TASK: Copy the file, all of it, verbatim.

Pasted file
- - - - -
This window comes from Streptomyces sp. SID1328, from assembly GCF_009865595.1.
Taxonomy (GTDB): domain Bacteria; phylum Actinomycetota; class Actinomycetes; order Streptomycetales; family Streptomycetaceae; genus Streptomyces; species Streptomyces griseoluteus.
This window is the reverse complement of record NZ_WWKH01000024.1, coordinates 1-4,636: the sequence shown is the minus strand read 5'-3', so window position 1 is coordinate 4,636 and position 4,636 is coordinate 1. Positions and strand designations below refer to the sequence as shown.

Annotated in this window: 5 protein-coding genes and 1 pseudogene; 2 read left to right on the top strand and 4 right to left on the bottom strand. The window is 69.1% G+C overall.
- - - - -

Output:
This window comes from Streptomyces sp. SID1328, from assembly GCF_009865595.1.
Taxonomy (GTDB): domain Bacteria; phylum Actinomycetota; class Actinomycetes; order Streptomycetales; family Streptomycetaceae; genus Streptomyces; species Streptomyces griseoluteus.
This window is the reverse complement of record NZ_WWKH01000024.1, coordinates 1-4,636: the sequence shown is the minus strand read 5'-3', so window position 1 is coordinate 4,636 and position 4,636 is coordinate 1. Positions and strand designations below refer to the sequence as shown.

Annotated in this window: 5 protein-coding genes and 1 pseudogene; 2 read left to right on the top strand and 4 right to left on the bottom strand. The window is 69.1% G+C overall.